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roulette-1253622_1920We as auctioneers hear it over and over again it seems.

“I hired an auctioneer and things didn’t go right … so what can I do? I don’t have a written contract.”

Our first question might be, “Why did you expect things to go right, since none of those things were written down?” “Did you really expect to get paid?” What exactly did you expect?”

Legally, since the auction took place, instead of a written contract, we probably have an oral or implied contract. Oral contracts lack writing, and implied contracts rely on actions and/or behavior rather than words.

However, both oral contracts and implied contracts are based upon an understanding (or lack of understanding) which isn’t memorialized, and therefore is subject to interpretation of the parties.

What recourse does a seller have if he feels harmed by an auctioneer, lacking a written contract? Some states require auctioneers to enter into written contracts and therefore the state licensing agency may be able to assist. Otherwise, the court system is likely the only other venue which could help a principal.

Courts, however, look for evidence — and should in fact require it. If a seller says that an auctioneer conducted an auction for him, he should have to provide evidence supporting those alleged facts: Pictures, video, witnesses, copies of advertising, notes, recollections …

This type of evidence shouldn’t be hard to find if the auctioneer acted prudently — there should have been advertising, notes, pictures, video … and of course a written contract which is apparently missing for some reason.

Additionally, if the auction involved substantial assets, and especially real property, other recourse is available to a seller. First, for real property, the seller could reach out to the state Attorney General’s office who may have jurisdiction and motivation due to the enhanced value of the subject property. Further, real property transfers generally require a written deed.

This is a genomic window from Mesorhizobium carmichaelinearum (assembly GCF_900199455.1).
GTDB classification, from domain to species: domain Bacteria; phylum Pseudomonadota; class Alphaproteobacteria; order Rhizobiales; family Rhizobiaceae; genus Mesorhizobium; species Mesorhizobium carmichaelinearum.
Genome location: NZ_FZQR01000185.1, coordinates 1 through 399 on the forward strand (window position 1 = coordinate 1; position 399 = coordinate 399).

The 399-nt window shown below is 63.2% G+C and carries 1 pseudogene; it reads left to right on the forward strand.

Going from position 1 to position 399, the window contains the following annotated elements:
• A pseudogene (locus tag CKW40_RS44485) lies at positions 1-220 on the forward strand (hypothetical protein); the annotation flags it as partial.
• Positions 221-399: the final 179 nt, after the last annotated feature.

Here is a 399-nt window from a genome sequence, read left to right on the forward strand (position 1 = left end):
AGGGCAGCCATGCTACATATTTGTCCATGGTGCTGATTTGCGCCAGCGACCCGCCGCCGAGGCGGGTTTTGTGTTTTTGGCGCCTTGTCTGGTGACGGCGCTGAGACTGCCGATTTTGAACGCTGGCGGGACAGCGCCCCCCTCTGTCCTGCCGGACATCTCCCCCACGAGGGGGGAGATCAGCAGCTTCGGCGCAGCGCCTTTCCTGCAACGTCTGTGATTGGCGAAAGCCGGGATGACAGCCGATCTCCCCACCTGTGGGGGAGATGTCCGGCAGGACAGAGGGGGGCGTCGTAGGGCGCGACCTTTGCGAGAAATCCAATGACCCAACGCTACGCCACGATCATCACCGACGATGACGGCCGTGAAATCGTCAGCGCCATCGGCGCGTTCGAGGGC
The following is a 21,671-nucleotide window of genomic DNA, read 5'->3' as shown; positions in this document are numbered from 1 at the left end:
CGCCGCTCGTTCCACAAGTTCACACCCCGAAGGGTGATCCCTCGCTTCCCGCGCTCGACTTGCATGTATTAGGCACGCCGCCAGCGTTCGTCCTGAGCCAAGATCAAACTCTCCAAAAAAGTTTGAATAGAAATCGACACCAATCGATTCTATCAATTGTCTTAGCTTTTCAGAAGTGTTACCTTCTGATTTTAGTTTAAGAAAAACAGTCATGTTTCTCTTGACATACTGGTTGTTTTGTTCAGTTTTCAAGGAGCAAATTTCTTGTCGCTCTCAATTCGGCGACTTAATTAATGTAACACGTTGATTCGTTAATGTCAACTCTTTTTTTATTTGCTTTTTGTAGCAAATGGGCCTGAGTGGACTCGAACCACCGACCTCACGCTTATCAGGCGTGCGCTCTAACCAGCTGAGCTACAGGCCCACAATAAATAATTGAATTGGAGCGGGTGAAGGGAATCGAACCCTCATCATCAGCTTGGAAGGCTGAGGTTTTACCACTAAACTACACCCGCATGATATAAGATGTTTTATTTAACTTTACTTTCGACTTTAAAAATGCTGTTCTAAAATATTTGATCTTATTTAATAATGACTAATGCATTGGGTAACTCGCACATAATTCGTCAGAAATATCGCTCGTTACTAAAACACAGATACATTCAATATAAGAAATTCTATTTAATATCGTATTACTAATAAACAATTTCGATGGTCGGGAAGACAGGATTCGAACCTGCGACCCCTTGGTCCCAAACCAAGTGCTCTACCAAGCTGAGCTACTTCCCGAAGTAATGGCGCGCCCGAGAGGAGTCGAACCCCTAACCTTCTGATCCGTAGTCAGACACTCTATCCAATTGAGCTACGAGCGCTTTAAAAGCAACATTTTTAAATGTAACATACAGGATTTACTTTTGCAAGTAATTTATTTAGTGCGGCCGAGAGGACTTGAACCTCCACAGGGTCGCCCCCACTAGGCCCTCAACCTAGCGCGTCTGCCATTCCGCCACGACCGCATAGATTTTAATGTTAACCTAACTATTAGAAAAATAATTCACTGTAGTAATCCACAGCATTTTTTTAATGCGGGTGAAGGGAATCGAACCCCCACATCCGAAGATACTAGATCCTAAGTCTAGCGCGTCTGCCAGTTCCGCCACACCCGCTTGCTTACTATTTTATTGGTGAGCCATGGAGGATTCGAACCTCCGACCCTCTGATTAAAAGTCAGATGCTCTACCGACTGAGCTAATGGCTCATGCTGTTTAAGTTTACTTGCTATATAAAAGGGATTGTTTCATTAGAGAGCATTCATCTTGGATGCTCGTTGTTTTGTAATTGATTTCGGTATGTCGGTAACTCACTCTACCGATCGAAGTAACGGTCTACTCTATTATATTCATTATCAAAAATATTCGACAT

Lastly, a seller lacking a written contract who is damaged would be advised to contact an attorney to help with prudent next steps. It could be a letter or lawsuit would be enough to prompt the auctioneer to make things right — that is if the auctioneer feels the seller is due some redress.

Of course, without a written contract, it’s not necessarily the seller who is in the driver’s seat. Could an auctioneer perform (otherwise) perfectly? Might a seller think, “Well, since I don’t have a written contract, I’ll be able to allege damages … even if I’m not due any restitution?” Maybe.

Sellers should demand a written contract in all cases when hiring an auctioneer and auctioneers should demand a written contract in all cases when engaging a seller; neither should make the bet that all will just work out fine. “What to do since there’s no written contract?” shouldn’t be a question we auctioneers hear in the United States.

Mike Brandly, Auctioneer, CAI, AARE has been an auctioneer and certified appraiser for over 30 years. His company’s auctions are located at: Mike Brandly, Auctioneer, RES Auction Services and Goodwill Columbus Car Auction. He serves as Distinguished Faculty at Hondros College of Business, Executive Director of The Ohio Auction School and Faculty at the Certified Auctioneers Institute held at Indiana University.